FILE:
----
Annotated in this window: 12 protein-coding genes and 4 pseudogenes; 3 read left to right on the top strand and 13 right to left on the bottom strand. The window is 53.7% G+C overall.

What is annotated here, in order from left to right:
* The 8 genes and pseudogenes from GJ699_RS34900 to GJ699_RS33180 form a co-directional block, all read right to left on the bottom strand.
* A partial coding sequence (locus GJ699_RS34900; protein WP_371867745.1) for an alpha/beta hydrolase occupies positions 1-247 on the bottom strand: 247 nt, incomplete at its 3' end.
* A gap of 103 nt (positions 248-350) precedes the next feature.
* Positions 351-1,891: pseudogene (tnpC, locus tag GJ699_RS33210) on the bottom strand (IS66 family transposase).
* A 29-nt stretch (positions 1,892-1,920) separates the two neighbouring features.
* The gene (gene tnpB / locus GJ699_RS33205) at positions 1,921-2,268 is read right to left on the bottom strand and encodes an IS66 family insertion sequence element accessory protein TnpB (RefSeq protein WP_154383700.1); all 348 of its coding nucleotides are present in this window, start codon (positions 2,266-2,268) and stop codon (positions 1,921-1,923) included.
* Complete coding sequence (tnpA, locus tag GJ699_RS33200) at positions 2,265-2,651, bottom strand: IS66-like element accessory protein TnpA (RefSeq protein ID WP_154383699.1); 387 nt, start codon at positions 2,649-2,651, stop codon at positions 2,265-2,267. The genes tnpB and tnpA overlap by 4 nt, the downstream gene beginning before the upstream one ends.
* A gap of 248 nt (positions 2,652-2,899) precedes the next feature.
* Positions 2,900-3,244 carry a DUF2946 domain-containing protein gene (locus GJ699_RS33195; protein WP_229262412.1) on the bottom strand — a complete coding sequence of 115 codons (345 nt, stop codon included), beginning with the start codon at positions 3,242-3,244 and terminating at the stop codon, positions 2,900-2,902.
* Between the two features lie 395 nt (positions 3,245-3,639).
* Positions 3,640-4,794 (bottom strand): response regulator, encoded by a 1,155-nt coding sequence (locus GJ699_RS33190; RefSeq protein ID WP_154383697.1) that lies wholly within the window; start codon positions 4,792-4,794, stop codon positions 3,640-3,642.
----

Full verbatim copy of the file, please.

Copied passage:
Annotated in this window: 12 protein-coding genes and 4 pseudogenes; 3 read left to right on the top strand and 13 right to left on the bottom strand. The window is 53.7% G+C overall.

What is annotated here, in order from left to right:
* The 8 genes and pseudogenes from GJ699_RS34900 to GJ699_RS33180 form a co-directional block, all read right to left on the bottom strand.
* A partial coding sequence (locus GJ699_RS34900; protein WP_371867745.1) for an alpha/beta hydrolase occupies positions 1-247 on the bottom strand: 247 nt, incomplete at its 3' end.
* A gap of 103 nt (positions 248-350) precedes the next feature.
* Positions 351-1,891: pseudogene (tnpC, locus tag GJ699_RS33210) on the bottom strand (IS66 family transposase).
* A 29-nt stretch (positions 1,892-1,920) separates the two neighbouring features.
* The gene (gene tnpB / locus GJ699_RS33205) at positions 1,921-2,268 is read right to left on the bottom strand and encodes an IS66 family insertion sequence element accessory protein TnpB (RefSeq protein WP_154383700.1); all 348 of its coding nucleotides are present in this window, start codon (positions 2,266-2,268) and stop codon (positions 1,921-1,923) included.
* Complete coding sequence (tnpA, locus tag GJ699_RS33200) at positions 2,265-2,651, bottom strand: IS66-like element accessory protein TnpA (RefSeq protein ID WP_154383699.1); 387 nt, start codon at positions 2,649-2,651, stop codon at positions 2,265-2,267. The genes tnpB and tnpA overlap by 4 nt, the downstream gene beginning before the upstream one ends.
* A gap of 248 nt (positions 2,652-2,899) precedes the next feature.
* Positions 2,900-3,244 carry a DUF2946 domain-containing protein gene (locus GJ699_RS33195; protein WP_229262412.1) on the bottom strand — a complete coding sequence of 115 codons (345 nt, stop codon included), beginning with the start codon at positions 3,242-3,244 and terminating at the stop codon, positions 2,900-2,902.
* Between the two features lie 395 nt (positions 3,245-3,639).
* Positions 3,640-4,794 (bottom strand): response regulator, encoded by a 1,155-nt coding sequence (locus GJ699_RS33190; RefSeq protein ID WP_154383697.1) that lies wholly within the window; start codon positions 4,792-4,794, stop codon positions 3,640-3,642.